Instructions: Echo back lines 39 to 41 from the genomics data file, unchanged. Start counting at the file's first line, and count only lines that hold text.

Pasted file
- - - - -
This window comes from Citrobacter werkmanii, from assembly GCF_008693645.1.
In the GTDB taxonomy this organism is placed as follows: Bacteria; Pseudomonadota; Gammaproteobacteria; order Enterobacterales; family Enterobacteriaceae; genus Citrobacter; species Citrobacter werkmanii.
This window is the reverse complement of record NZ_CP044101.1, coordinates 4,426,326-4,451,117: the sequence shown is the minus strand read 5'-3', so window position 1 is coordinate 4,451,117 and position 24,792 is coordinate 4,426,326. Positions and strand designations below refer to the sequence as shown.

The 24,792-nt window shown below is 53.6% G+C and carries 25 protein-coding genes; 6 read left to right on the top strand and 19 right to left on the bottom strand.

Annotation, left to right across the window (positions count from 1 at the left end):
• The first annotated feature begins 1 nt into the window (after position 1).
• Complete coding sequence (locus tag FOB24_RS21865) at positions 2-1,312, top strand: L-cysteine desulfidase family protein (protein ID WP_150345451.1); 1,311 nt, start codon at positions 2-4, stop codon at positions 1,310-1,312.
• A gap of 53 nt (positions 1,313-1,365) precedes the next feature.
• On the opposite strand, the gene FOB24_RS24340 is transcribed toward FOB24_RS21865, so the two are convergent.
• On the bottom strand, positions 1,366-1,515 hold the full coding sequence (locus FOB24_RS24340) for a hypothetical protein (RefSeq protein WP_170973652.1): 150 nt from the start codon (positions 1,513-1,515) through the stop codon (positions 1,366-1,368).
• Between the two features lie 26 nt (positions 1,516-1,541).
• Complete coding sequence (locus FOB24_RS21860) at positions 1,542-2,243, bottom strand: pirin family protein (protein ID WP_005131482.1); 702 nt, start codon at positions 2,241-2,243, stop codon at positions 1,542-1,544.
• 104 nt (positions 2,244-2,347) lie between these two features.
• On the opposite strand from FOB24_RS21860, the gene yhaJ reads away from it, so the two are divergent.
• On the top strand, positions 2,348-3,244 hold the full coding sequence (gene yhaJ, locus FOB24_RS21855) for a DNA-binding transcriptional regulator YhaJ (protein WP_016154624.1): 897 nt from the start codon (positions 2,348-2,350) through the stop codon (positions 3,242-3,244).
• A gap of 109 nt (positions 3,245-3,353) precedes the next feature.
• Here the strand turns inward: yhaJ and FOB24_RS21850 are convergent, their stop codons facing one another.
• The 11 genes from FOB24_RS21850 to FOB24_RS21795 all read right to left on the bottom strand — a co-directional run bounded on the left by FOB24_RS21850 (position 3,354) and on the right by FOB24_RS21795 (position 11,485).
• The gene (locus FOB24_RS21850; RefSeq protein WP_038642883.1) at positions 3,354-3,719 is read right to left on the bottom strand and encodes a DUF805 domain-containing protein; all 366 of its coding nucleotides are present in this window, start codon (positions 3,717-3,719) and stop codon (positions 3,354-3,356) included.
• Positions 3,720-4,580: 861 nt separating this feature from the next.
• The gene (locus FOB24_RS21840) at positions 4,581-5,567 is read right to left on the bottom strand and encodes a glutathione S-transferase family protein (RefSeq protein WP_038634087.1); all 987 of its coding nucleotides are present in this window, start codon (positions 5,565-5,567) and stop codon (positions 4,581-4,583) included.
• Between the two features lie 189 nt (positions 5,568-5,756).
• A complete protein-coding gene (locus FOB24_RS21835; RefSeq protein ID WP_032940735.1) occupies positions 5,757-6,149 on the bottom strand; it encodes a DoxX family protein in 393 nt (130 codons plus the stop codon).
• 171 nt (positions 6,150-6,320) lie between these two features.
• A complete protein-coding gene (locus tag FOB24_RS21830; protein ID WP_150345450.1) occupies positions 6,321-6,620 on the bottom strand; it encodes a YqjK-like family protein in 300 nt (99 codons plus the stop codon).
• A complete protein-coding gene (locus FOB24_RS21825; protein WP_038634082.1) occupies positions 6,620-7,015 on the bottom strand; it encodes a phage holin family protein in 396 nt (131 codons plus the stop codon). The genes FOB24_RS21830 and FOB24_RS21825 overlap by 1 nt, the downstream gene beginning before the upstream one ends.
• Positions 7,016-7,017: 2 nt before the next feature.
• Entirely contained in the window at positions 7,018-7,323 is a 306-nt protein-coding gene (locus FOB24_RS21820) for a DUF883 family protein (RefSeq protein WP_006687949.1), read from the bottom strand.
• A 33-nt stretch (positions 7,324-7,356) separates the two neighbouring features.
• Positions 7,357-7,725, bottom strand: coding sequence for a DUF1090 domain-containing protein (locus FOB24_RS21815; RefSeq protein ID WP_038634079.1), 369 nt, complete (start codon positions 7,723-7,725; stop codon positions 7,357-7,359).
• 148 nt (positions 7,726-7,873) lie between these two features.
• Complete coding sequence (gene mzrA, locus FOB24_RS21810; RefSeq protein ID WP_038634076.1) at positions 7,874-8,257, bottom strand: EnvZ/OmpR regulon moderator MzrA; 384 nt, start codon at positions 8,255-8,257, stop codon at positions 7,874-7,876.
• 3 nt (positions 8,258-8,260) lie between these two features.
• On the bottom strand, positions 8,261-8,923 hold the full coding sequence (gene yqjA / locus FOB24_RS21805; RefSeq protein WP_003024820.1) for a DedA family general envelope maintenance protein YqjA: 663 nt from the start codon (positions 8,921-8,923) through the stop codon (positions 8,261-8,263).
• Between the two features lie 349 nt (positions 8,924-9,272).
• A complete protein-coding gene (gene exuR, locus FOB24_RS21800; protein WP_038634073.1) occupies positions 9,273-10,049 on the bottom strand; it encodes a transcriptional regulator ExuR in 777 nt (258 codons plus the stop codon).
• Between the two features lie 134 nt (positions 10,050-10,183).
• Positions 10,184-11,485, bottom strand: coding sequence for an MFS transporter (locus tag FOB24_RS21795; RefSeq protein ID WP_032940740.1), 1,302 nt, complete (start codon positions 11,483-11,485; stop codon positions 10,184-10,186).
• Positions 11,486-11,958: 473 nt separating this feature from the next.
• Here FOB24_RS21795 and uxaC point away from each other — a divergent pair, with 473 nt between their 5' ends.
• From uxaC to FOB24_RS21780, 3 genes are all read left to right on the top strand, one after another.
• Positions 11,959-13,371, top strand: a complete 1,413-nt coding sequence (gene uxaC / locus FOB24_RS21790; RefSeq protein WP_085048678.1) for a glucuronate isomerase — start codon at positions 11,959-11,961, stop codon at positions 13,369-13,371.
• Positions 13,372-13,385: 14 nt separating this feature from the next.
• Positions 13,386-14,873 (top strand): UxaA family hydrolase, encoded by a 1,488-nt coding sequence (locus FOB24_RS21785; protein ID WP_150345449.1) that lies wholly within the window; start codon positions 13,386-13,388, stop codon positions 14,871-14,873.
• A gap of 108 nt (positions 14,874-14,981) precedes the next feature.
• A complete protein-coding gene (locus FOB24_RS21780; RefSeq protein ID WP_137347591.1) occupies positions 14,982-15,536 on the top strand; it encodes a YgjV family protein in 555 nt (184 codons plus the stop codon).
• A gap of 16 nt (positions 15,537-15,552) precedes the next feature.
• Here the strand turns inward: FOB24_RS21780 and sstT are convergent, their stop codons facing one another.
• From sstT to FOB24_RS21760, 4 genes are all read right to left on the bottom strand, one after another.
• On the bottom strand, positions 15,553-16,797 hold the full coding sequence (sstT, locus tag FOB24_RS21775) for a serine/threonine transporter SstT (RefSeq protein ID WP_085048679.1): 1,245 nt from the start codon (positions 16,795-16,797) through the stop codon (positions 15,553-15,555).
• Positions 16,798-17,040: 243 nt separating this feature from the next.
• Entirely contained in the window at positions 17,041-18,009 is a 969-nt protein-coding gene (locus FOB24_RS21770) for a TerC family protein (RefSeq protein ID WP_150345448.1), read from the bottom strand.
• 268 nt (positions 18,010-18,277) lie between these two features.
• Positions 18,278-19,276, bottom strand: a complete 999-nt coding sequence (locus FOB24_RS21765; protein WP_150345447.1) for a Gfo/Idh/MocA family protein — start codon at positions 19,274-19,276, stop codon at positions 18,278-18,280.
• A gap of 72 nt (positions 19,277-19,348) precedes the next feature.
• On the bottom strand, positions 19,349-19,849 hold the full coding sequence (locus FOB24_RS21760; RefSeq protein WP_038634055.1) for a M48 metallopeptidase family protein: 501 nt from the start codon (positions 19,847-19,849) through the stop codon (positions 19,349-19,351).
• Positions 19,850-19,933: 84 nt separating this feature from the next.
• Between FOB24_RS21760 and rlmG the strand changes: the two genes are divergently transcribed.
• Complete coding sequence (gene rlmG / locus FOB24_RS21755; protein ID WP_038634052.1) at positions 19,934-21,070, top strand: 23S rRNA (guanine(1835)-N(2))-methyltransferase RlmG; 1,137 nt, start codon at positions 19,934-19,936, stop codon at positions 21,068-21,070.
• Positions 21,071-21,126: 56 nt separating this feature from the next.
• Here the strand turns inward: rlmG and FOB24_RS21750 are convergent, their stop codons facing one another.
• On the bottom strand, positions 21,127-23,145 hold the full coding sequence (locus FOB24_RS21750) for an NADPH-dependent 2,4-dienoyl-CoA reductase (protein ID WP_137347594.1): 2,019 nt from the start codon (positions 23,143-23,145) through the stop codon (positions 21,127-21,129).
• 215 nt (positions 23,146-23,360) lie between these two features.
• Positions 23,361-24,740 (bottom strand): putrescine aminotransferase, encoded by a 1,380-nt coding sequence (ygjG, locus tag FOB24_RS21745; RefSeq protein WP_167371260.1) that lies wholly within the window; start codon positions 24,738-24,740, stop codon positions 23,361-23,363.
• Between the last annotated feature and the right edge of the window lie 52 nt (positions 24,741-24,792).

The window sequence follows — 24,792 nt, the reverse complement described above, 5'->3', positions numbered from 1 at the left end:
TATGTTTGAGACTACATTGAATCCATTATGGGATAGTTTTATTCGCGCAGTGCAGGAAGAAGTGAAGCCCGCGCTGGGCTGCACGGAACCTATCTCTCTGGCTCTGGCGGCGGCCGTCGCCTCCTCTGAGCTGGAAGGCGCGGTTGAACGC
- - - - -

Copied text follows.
• Positions 11,486-11,958: 473 nt separating this feature from the next.
• Here FOB24_RS21795 and uxaC point away from each other — a divergent pair, with 473 nt between their 5' ends.
• From uxaC to FOB24_RS21780, 3 genes are all read left to right on the top strand, one after another.